Assistant Professor of Economics Andrew Greenland examined the U.S. internal migration response to increased import competition following the granting of Permanent Normal Trade Relations to China in 2001.
Andrew Greenland, assistant professor of economics in the Martha and Spencer Love School of Business, co-authored the paper, “Import Competition and Internal Migration,” which appears in the March 2019 issue of The Review of Economics and Statistics.
China’s entry to the World Trade Organization (WTO) in 2001 triggered a massive export boom, affecting labor markets differently across the U.S. Locations which had historically specialized in goods that China would export abundantly (the darker red areas on the map implies higher competition with Chinese goods), experienced large and enduring increases in unemployment, declines in wages, deteriorating health conditions, and increases in mortality risk. Despite these high costs, studies repeatedly found that workers did not migrate to less impacted locations in order to seek out better economic opportunity. This surprising fact implied that displaced workers were likely to experience substantial, long-term costs associated with globalization.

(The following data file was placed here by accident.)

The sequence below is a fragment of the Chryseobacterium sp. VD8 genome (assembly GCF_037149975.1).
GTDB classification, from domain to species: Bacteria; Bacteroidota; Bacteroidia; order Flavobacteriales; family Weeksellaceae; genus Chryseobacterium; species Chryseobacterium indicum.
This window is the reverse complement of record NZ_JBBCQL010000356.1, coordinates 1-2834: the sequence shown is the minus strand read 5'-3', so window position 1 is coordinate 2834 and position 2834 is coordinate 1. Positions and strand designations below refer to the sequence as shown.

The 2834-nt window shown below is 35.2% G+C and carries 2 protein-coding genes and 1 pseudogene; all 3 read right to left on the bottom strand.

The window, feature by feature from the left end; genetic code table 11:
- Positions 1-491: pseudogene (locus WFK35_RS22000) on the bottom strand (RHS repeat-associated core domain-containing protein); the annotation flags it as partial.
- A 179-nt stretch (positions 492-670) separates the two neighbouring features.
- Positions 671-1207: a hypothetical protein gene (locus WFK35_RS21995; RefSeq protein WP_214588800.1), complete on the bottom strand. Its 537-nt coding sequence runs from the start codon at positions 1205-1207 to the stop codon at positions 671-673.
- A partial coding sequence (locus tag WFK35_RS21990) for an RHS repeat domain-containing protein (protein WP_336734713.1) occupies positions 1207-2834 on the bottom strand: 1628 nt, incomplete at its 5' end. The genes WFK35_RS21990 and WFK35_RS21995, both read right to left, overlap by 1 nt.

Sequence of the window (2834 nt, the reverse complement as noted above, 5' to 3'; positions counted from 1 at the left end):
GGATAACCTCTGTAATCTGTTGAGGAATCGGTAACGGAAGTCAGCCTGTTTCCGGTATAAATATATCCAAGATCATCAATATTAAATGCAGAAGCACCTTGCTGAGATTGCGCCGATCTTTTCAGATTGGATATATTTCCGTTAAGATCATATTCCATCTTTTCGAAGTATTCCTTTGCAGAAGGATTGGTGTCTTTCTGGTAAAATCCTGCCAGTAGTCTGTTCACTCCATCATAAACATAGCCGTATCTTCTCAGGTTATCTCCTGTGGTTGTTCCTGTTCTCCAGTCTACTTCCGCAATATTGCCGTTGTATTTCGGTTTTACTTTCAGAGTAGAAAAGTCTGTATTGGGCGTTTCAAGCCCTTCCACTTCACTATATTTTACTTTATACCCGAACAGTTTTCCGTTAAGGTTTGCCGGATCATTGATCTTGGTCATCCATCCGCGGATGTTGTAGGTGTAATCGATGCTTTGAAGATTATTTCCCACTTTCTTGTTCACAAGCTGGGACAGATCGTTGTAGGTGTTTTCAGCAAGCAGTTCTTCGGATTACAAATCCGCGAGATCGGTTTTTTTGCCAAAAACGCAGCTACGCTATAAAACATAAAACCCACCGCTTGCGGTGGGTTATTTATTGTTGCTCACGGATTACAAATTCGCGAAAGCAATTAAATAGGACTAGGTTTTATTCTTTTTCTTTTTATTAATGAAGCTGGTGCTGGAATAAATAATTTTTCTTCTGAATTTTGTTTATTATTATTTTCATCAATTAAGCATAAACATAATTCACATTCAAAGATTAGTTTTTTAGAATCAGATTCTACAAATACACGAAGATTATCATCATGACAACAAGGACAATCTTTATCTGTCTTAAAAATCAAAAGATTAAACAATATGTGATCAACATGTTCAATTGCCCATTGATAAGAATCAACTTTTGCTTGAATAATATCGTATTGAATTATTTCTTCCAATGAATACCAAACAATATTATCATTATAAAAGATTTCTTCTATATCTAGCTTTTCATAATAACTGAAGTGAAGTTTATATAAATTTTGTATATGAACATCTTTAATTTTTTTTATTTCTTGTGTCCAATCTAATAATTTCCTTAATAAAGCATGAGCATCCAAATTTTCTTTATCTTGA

In contrast to prior studies, Greenland and his co-authors, John Lopresti and Peter McHenry – both faculty at the College of William & Mary, document a robust migratory response to the changing labor market conditions that accompanied China’s entrance to the WTO. By employing data from the Census, IRS, and Department of Education the authors found that both the young and less educated workers left highly exposed labor markets and sought out better economic opportunity elsewhere.
The Review of Economics and Statistics is a 100-year-old general journal of applied economics. Edited at the Harvard Kennedy School, the Review has published some of the most important articles in empirical economics. Its impact measures include: #5 in Social Sciences, Mathematical Methods, Impact Factor 3.510 (2017 Journal Citation Reports); #6 in Economics (2018 Google Scholar Metrics); #2 in Social Sciences (Miscellaneous); 7.088 SJR (SCImago, 2017); and A* in Economics (Australian Business Deans Council, 2016 Journal Quality List).
Greenland joined Elon’s faculty after receiving his doctorate from Purdue University in 2013. His current research projects focus on the consequences of trade and globalization for the U.S. economy.